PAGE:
I felt deeply wounded this week when the Florida Legislature passed the “Don’t Say Gay Bill” and sent it to the Governor’s desk for signature. This legislation, blocks kindergarten through third grade teachers from talking about LGBTQ issues and people, and it will be up to the State to determine how these issues may be discussed in other grades in what they consider to be an age-appropriate manner. This legislation undermines the ability of schools to provide a safe place for LGBTQ children to flourish. While there are many reasons this bill was passed at its heart is a toxic theology that labels queer people as immoral and sinful, against God’s plan.
The consequences of discrimination and harassment of LGBTQ youth are devastating. According to the Trevor Project’s 2021 National Survey on LGBTQ Youth Mental Health, more than half of LGBTQ youth reported having experienced discrimination based on their sexual orientation or gender identity the past year; 72% of these youth reported symptoms of anxiety disorder which had occurred within the last two weeks of being interviewed, and 62% reported symptoms of major depressive order.
Most concerning of all is that 42% of LGBTQ youth seriously considered attempting suicide in the past year, including more than half of transgender and nonbinary youth. Those who reported having access to spaces that affirmed their sexual orientation and gender identity reported lower rates of attempting suicide than those who did not, with half of those youth reporting school as being an affirming place, more often more affirming than their own homes.
Just to be clear, LGBTQ people are not more likely to experience mental health challenges because they were made differently. They are more likely to experience mental health challenges and suicidal ideation because it is so difficult to find acceptance and tolerance. Bills, like the one that is on the Florida governor’s desk will be devastating to young children who are just beginning to question their own sexual identity, or those who have same sex parents.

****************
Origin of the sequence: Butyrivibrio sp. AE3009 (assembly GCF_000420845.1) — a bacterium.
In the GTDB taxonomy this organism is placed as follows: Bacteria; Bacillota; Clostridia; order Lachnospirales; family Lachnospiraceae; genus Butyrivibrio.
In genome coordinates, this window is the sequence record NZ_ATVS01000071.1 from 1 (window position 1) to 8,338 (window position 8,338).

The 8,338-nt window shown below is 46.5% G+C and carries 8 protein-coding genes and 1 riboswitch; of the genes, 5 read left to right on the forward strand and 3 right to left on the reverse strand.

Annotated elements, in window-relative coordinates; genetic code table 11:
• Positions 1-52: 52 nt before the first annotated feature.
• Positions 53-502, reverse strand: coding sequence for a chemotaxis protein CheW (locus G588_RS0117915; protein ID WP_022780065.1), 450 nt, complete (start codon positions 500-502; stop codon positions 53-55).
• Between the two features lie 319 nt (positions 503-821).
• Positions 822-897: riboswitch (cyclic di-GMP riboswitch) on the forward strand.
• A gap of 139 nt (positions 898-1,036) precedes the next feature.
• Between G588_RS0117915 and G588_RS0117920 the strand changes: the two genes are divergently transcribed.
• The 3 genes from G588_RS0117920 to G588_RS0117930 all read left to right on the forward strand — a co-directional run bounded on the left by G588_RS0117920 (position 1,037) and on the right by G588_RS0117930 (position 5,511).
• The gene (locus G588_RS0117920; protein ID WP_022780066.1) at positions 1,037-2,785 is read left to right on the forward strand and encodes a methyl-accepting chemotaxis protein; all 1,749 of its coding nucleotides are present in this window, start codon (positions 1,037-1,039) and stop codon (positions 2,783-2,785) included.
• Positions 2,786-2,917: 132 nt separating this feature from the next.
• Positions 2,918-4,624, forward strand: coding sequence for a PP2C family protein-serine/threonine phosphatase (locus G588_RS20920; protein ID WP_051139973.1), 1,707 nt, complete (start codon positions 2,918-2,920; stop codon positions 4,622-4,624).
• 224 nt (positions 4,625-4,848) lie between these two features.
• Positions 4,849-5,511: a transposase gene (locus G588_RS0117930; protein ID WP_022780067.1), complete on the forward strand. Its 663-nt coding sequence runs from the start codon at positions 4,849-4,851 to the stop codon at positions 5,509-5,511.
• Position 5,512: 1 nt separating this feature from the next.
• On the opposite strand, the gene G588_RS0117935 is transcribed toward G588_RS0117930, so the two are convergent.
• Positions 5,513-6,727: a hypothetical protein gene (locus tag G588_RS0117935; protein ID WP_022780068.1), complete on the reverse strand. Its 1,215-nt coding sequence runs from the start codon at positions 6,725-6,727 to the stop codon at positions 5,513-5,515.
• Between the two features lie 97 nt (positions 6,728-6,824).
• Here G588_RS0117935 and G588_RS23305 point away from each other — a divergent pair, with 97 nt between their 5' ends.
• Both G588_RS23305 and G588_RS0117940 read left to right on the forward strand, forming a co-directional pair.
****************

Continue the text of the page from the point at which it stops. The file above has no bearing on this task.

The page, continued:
I am so grateful for my own daughter’s experience in public school here in Miami. I worried how teachers might treat my daughter once they found out that she had two moms as parents. I was pleased to find that from her early years in daycare through her time in middle school, teachers have never made her feel bad about her family or made her feel different.
I can remember one assignment where she had to place various photos of her family on a poster board and label each member. When we went to school for Open House, there was her poster, right in the midst of all of the other posters, our family being treated like all of the other families.
My daughter is now in Middle School, and it has been her experience that not only is her family accepted, but the children that go to that school have been able to express their sexual orientation openly and proudly, without bullying or harassment from the teaching staff. And while I realize that this may not be same experience other parents and children have had in their schools, my fear is that even our accepting schools will turn into oppressive environments where LGBTQ children, or those children with LGBTQ parents will be subjected to bullying and taunts from not only other students, but teachers and staff.
I think of the statistic I cited earlier about how many LGBTQ children find school to be a place of acceptance, more so than their own homes and how this acceptance lowers the trend of suicide. It seems to me that if the powers that be truly value the lives of our children, they will reconsider the damaging implications of any legislation that makes even one child lose hope that their life matters.
Rev. Lisa LeSueur
Rev. Lisa LeSueur is the Pastor of Congregational and Staff Care at Coral Gables United Church of Christ and a member of the Board of Directors of the UCC Mental Health Network. She serves as the UCC Florida Conference WISE Mental Health Coordinator and the Suicide Prevention Initiative Coordinator for Nami Miami. She lives in Coral Gables, Florida with her wife and their two children.